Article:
Dear Friends and Neighbors,
It is wonderful to be back home on my farm in Camas, seeing familiar faces in the neighborhood, and knowing that at least for now, that the Legislature's business is finished in Olympia.
After 176 days, including a regular session and three special sessions, the Legislature finally adjourned last Friday, July 10. I share in the frustration that it took nearly six months from the time we convened Jan. 12 to complete the work. However, the silver lining in that cloud is those extra sessions actually saved taxpayers from billions in new taxes and produced one of best state operating budgets for K-12 education in more than 30 years.
Republicans held firm to protect citizens against major tax increases
As early as November, Gov. Jay Inslee said tax increases were necessary to balance the state budget and meet the state Supreme Court's McCleary decision about obligations for K-12 education. He proposed an annual $1 billion cap-and-trade carbon tax, but even his own party did not have the votes to support it, so by mid-session, his proposal fizzled. Instead, House Democrats proposed a plan to create a new capital gains income tax, along with business tax increases, eliminating the border tax exemption (which supports many of our local businesses), and adding a tax on bottled water. All told, they were seeking about $1.5 billion in tax increases.
My Republican colleagues and I felt these major tax increases were completely unnecessary, given that Washington is already collecting a record $3 billion in additional revenue because of economic growth in the Puget Sound region.
In April, House Democrats passed an operating budget built on these tax increases. However, they never brought their tax-increase package to the floor for a vote. The insistence of tax increases is what pushed the Legislature into overtime. In May, the revenue forecast boosted projected incoming revenues by more than $400 million, taking any remaining wind out of Democrats' argument that major tax increases are needed. Republican negotiators held firm and by mid-June, into the second special session, Democrats dropped their capital-gains and business-tax increase proposals in exchange for closure of some small tax loopholes. This finally broke the logjam and allowed the Legislature to move forward toward an operating budget agreement.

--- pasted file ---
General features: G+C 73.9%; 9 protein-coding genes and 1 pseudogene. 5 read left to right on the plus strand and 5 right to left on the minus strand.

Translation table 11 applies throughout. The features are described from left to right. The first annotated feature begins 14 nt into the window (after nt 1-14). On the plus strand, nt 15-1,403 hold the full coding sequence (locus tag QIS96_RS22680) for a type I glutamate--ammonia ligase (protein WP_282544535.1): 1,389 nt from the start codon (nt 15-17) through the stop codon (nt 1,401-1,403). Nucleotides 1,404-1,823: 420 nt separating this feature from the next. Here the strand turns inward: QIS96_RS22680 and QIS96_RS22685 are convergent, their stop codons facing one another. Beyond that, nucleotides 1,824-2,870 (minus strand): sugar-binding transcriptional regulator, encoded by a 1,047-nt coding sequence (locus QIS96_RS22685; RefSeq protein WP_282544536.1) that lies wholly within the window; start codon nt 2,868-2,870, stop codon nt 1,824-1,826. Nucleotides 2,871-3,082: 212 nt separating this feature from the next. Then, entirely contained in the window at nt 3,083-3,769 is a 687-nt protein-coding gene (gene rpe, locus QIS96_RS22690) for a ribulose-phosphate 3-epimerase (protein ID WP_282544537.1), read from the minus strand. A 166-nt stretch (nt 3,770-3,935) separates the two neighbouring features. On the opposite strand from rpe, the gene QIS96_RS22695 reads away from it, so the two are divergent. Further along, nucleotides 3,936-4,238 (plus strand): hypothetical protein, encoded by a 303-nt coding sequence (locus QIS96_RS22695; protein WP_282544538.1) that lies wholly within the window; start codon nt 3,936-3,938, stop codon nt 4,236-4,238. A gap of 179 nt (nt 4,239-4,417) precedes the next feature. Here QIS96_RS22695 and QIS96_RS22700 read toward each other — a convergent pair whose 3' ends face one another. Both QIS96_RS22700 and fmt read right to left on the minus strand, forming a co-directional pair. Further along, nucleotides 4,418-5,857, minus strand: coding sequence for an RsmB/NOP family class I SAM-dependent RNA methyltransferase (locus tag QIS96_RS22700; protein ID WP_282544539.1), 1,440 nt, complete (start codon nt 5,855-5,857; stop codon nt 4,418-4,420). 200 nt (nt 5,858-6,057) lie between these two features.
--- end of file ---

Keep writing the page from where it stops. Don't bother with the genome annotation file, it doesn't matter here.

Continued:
Historic achievements in final operating budget agreement
On June 29, the Senate passed the compromise 2015-17 operating budget agreement, Senate Bill 6052, with a vote of 38-10. The House followed a vote of 90-8. It was the strongest bipartisan approval of a budget in more than 25 years. The measure was signed by the governor June 30, just 20 minutes before the new fiscal year began on July 1.
I was proud to support the operating budget because it makes an historic 19 percent increase in education funding, lowers college tuition by an average of 15 percent and strengthens mental health services across the state. It fully funds public education, protects our most vulnerable, and keeps our communities safe — all without taking more money from Washington's working families.
Here's a quick look at the highlights of the new operating budget:
2015-17 operating budget highlights
- Invests about $1.3 billion in K-12 basic education, meets the state's constitutional obligations, expands access to full-day kindergarten and decreases class sizes in grades K-3;
- Funds the I-732 cost-of-living raise for teachers, plus a little extra.
- Makes a major investment in early learning, including Early Start and the Early Childhood Education and Assistance Program;
- Reduces the cost of tuition at the state's four-year colleges and universities and two-year community colleges, and increases funding for College Bound scholarships;
- Fully funds collective bargaining agreements for state employees and home care worker contracts and retirement benefits;
- Makes investments to address court-mandated fixes in the state's mental health system and increases funding for other important social services;
- Increases funding for state parks; and
- Meets the state's four-year balanced budget requirement without capital gains tax, carbon tax, cap-and-trade, or a general sales tax increase!
It took longer than it should have, but standing firm through three special sessions in order to vote in favor of a two-year state operating budget that contained no major tax increases was the right thing to do.
Eighteenth District residents repeatedly tell me they want state government to live within their means. I agree with them. We did that within this budget, made historic investments in K-12 education that I'm very proud of, and for the first time in state history, cut tuition, which will save students and middle-class families nearly $2,000 per year. All-in-all, well worth the six months in session. But I am glad to be back home!
I invite you to read more on my thoughts about the session in my Sine Die press statement here.
That's all for this week. In my next e-newsletter, I'll tell you why I voted against the $16 billion transportation revenue package, which contains the highest gas tax increase in state history. Please contact my office if you have questions or comments. My contact information is below.
"Protecting life, liberty and the pursuit of happiness!"